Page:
One of the more unusually type of headwear of the Civil War period was the hat/havelock combination. The concept of a hat/cap with a built in Havelock sounds like a great idea, but fell short of its believed potential. The hat/Havelock came in several styles and was used by both the Union and the Confederacy.
1. Charles Pascal’s patent. This style was very much like a hat with Havelock up and the “Havelock” could be lowed to protect against but sun and rain. It was worn by several Pennsylvania cavalry regiments. It is often called the “Pennsylvania Cavalry Hat”.
2. Rhode Island issued a locally version of the hat/Havelock.
3. The Seamless Clothing Company provided the First and Second U.S. Sharpshooter a version of the hat/Havelock.
4. New Yorker Jonathan F. Whipple patented a havelock/hat that was issued several New England soldiers, particularly New Hampshire soldiers. This version looked more like a cap/havevelock. It was made in two version, stiff felt and cloth.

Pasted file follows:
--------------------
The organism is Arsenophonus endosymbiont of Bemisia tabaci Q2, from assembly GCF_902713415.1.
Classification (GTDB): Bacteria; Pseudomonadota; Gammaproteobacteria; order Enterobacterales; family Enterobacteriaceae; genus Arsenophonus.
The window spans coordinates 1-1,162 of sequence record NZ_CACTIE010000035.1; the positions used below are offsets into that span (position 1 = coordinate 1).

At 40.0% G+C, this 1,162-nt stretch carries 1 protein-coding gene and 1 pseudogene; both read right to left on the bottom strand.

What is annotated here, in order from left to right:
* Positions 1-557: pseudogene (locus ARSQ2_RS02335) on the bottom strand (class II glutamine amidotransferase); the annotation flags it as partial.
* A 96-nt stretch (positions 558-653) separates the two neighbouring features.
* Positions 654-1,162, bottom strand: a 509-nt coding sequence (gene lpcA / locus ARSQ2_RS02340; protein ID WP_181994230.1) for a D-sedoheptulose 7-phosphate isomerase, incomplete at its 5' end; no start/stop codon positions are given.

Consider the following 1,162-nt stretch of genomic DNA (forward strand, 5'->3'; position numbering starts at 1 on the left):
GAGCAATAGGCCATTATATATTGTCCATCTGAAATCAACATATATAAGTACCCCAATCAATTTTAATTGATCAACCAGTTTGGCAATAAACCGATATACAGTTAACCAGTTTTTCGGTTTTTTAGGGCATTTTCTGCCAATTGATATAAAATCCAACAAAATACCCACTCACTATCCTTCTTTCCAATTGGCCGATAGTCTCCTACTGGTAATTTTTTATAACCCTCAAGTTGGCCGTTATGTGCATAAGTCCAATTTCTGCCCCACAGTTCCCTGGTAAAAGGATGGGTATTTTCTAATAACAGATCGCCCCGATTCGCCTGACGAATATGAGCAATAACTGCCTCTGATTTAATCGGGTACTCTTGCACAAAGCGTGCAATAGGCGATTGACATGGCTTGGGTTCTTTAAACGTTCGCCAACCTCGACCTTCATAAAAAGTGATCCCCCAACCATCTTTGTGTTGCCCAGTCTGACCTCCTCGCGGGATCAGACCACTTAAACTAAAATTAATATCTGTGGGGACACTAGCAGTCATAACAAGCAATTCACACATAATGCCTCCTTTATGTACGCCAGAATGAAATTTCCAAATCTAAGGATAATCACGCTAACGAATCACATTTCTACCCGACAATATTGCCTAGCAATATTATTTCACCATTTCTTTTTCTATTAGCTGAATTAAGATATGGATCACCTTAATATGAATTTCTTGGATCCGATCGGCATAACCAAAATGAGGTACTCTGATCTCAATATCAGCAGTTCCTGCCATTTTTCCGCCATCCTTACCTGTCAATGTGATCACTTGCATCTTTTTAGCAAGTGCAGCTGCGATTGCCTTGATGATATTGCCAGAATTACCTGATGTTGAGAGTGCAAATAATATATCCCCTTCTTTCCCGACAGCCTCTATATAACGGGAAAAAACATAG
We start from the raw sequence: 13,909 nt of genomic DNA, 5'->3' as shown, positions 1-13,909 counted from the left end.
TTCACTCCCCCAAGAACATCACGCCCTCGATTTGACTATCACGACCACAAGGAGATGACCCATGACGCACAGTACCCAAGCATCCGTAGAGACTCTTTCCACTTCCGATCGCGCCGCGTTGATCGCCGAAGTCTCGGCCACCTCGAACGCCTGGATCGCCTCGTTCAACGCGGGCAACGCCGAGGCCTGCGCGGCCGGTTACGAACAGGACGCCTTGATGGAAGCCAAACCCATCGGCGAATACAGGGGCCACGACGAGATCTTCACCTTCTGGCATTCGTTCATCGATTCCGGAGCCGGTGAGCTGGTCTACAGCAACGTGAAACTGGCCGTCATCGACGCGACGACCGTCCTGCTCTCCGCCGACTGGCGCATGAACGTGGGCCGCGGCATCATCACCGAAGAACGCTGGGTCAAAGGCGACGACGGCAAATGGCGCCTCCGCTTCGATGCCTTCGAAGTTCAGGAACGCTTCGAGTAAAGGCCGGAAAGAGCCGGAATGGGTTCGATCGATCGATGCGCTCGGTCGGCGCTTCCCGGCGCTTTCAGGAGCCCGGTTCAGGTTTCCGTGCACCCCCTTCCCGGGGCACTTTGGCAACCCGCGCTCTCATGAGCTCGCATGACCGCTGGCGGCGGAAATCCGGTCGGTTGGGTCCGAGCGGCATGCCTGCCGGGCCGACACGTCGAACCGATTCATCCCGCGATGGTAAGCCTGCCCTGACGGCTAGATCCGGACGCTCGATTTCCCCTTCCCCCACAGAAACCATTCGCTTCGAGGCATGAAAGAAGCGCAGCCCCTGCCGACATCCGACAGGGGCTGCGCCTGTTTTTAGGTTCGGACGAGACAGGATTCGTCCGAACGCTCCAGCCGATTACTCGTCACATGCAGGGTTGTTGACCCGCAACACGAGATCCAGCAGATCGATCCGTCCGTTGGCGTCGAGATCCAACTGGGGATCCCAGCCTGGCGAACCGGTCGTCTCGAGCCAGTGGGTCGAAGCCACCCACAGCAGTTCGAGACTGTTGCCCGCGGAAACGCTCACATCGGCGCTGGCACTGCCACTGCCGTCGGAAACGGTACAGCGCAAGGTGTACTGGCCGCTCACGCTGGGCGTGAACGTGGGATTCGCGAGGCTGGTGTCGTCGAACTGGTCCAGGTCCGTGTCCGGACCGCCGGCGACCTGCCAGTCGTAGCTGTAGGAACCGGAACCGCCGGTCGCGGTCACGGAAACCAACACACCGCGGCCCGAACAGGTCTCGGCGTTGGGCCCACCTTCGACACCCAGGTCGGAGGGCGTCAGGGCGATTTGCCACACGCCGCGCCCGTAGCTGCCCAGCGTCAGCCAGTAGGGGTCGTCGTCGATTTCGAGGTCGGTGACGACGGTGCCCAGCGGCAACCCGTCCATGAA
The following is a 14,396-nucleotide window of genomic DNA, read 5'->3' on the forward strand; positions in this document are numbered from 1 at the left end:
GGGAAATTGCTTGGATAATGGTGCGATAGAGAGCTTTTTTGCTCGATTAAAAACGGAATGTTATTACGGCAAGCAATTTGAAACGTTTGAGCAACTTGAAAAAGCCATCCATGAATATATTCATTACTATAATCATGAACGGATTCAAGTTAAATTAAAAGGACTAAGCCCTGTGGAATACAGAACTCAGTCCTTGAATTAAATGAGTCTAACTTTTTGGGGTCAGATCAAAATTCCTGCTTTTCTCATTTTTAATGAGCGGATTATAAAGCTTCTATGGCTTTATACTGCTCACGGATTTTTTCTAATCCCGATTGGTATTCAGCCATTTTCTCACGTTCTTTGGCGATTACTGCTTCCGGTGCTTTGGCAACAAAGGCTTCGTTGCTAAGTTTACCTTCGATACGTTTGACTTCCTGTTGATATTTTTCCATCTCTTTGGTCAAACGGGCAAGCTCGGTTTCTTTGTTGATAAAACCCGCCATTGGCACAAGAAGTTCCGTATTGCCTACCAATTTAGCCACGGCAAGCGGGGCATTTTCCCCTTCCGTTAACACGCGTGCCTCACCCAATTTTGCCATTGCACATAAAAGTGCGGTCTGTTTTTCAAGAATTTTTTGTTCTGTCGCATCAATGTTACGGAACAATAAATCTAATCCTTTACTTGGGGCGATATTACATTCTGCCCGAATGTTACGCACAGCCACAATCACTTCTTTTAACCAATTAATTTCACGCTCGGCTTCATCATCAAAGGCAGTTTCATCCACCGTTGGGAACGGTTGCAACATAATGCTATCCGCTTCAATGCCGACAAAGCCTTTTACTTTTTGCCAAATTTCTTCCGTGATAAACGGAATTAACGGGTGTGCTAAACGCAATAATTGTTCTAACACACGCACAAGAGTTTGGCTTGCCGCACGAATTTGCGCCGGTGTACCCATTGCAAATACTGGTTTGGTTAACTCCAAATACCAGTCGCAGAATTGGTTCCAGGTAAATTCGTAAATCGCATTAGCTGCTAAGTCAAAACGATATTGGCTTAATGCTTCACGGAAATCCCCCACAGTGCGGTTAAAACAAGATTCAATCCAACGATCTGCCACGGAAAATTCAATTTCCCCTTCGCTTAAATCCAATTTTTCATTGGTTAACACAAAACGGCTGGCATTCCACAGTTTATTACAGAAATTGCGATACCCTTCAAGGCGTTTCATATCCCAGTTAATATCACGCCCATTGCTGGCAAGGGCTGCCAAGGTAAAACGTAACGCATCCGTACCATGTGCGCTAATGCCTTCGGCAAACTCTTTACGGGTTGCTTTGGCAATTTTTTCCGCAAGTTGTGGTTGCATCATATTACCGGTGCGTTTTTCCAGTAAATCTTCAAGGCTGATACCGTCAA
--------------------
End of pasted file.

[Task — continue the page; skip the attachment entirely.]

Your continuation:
5. James M. Loomis of Chicago made hat/Havelocks similar to the Whipple version.
6. There was a Confederate version of the hat/havelock (I forget what it was called and could use some help).
The hat/havelocks were not popular and the soldiers thought the hat/havelock were to hat and heavy. It was not very military looking.